The exam will ask you to write about one of three questions chosen to cover the five major topics covered in the course.

So, potential topics to study include:

  1. Discussing the facets of a particular domain and how they inform us about personality.
  2. Discussing types of well-being: how they link to personality and how they appear to be distinct.
  3. Discussing the different personality traits (C, persistence, delay discounting, impulsivity) believed to underlie self-control and how they link to accomplishment.
  4. Use Openness as an example of translating from personality to outcomes like voting behavior, and how culture and personality might play into this behavior.

You probably should study two of these, as not all 4 will be in the exam.

A good answer is one which is well referenced and includes new studies you have found, beyond those given in the lecture.

I very much appreciate (demonstrated by including citations and information) if you have made the effort to discover and read additional important research papers outside the course.

Student questions from 2019

General questions

I've had a look at the past papers and it seems that three main questions come up. Would you advise learning one in detail?

* Certainly learn one in detail. And of course it's good to have a backup, as a particular week/topic is not guaranteed to appear.

The website gives four ‘potential’ exam questions, of which we should prepare two. Does ‘potential’ mean that the questions may be different, or that not all of them will be asked?

* The questions in the exam will differ from the specific wording given here. Only three will be asked: hence needing some thought for a backup response.

Do you have any advice on how to remember names and dates?

* For me, I just write the paper lead author and date along with the idea as I'm studying, and then make sure as I go over notes, or talk about it, or write to always say the idea with a reference, or the reference with the idea to associate the two. So "Weiss etal (2008) - the genetics of happiness is personal(ity)"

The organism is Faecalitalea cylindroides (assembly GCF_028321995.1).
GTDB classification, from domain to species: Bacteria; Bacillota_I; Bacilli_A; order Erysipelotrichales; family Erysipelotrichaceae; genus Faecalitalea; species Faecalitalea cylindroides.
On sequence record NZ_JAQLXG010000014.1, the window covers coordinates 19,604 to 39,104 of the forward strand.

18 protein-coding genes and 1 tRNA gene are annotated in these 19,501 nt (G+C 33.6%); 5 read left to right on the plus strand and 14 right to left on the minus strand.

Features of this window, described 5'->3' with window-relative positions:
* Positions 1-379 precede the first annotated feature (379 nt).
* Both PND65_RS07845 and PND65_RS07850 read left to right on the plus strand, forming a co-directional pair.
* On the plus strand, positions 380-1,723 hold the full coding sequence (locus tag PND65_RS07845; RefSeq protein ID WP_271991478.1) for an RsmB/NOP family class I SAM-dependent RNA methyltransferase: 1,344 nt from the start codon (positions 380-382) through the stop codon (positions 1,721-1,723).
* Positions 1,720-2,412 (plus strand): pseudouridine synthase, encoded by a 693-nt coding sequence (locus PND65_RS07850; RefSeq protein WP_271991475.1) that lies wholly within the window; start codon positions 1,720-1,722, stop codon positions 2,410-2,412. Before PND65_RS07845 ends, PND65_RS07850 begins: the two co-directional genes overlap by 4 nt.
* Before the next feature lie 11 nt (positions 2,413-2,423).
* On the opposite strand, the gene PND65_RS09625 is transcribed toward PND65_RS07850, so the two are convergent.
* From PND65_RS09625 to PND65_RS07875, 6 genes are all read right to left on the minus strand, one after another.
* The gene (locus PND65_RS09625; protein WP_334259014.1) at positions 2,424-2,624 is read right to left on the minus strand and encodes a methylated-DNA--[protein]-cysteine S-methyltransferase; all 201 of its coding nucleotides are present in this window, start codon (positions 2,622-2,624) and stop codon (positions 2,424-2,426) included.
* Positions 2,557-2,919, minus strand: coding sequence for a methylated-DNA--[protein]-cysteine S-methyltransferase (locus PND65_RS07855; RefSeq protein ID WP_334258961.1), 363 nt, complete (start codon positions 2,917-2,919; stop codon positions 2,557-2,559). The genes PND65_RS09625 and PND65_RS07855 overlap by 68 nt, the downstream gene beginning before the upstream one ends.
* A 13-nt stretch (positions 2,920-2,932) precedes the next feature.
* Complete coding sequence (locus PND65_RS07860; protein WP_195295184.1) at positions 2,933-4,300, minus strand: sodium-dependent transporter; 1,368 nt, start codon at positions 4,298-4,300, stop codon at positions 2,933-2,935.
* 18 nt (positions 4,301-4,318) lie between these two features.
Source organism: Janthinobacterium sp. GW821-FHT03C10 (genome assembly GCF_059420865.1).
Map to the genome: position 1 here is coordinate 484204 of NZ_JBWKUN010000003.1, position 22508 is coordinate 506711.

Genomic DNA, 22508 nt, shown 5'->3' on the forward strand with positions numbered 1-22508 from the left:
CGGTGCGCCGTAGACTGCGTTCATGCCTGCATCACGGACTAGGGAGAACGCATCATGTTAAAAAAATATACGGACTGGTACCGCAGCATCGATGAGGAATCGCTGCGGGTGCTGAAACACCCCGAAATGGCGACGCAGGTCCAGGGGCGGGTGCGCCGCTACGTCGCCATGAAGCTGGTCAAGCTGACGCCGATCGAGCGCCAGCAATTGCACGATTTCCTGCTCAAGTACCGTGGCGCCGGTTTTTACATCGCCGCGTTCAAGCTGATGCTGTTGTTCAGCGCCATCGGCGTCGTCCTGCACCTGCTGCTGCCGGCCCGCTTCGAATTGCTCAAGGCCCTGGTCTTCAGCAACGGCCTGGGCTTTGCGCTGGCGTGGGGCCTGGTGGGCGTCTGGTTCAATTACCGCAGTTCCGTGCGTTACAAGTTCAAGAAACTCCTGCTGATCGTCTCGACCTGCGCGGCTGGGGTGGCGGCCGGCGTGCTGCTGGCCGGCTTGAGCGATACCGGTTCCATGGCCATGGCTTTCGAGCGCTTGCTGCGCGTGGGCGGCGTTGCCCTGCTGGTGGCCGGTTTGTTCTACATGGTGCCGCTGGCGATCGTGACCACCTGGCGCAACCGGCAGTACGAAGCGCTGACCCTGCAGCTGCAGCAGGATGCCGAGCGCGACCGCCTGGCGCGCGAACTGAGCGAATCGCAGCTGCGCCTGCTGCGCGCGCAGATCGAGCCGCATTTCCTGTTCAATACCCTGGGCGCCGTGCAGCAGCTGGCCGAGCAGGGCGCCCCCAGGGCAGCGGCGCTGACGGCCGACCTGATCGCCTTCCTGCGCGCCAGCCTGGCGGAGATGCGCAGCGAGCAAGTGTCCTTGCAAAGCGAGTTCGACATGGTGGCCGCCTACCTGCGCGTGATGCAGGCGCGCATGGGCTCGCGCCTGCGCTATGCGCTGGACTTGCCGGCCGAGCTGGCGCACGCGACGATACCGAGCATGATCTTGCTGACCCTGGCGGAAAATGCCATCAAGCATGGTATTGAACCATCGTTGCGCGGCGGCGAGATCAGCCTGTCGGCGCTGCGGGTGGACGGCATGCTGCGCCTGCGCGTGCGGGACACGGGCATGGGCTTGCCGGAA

I found an interesting finding but it's not linked directly to a question.

* Great that you're reading around and interested in the topics; this will help you too! But we wary of shoe-horning in things that are unrelated to the question (i.e., don't).

For questions like 'discuss and evaluate evidence for a certain theory' should we just evaluate the quality of the evidence (methodology, measurement, sample size etc) or the idea?

* Use the quality of the evidence along with the effects/direction of effects to evaluate the theory.

Specific topics

Re: self-control/conscientiousness. Should we learn about self-control or how it is linked to other personality facets?

* As the course is about personality, one should definitely include personality. Essentially, I would say study the kinds of outcomes that are described as resulting from self-control (e.g. Roberts, Caspi papers etc. on health, crime, employment, education), which personality traits are predictive of these outcomes, focussing on conscientiousness. Work exerted by you finding additional references not mentioned in the course will be rewarded on this, and indeed on any question in the exam.

Is discussing C sufficient, or would it be better to also cover other personality traits (e.g. persistence, delay discounting, impulsivity)?

* There is a lot of research on conscientiousness, but those other traits will come up inevitably also, if only in relation to C (depending on the question)